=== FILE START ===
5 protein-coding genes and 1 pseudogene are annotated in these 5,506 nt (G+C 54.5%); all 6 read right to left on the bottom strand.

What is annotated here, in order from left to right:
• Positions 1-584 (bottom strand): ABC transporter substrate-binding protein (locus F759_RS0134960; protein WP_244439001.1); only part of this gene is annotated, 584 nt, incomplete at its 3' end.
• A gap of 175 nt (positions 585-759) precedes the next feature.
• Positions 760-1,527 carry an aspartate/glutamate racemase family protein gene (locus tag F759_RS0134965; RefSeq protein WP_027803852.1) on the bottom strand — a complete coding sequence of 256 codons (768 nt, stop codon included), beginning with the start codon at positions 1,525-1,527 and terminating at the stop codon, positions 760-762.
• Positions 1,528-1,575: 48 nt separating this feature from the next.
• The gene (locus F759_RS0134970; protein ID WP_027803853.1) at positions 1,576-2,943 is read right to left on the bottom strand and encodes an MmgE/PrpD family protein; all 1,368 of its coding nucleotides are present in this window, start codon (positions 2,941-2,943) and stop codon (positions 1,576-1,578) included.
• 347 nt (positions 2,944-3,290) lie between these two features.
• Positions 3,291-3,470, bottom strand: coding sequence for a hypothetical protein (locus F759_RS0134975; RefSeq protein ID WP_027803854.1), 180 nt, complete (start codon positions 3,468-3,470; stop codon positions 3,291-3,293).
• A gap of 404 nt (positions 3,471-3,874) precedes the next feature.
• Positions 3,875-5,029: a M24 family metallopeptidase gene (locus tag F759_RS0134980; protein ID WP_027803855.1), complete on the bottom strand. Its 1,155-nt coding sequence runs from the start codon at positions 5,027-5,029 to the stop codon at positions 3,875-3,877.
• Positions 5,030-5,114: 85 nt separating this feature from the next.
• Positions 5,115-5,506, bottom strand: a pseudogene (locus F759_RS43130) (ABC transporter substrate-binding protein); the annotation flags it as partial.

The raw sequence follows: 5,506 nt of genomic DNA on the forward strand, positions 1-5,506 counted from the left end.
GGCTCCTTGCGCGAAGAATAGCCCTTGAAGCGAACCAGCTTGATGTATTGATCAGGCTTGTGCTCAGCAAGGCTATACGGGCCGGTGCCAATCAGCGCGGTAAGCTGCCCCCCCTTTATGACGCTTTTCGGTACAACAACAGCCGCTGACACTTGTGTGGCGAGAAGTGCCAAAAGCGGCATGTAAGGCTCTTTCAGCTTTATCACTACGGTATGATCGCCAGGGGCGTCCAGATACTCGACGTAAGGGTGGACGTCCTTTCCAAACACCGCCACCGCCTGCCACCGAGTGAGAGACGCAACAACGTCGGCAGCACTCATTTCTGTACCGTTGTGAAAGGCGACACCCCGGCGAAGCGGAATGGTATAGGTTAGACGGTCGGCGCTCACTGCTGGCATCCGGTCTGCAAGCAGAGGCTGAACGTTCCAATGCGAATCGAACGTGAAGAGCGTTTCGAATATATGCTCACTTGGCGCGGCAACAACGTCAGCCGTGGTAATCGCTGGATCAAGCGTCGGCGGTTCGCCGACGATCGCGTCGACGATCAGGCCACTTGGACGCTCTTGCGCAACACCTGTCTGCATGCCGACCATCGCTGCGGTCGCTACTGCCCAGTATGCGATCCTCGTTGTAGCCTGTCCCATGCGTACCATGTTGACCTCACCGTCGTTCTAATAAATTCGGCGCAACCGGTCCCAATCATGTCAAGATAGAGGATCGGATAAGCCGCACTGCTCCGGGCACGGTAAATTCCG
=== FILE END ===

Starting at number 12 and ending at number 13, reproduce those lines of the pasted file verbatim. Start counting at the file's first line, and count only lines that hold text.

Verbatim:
• Positions 5,030-5,114: 85 nt separating this feature from the next.
• Positions 5,115-5,506, bottom strand: a pseudogene (locus F759_RS43130) (ABC transporter substrate-binding protein); the annotation flags it as partial.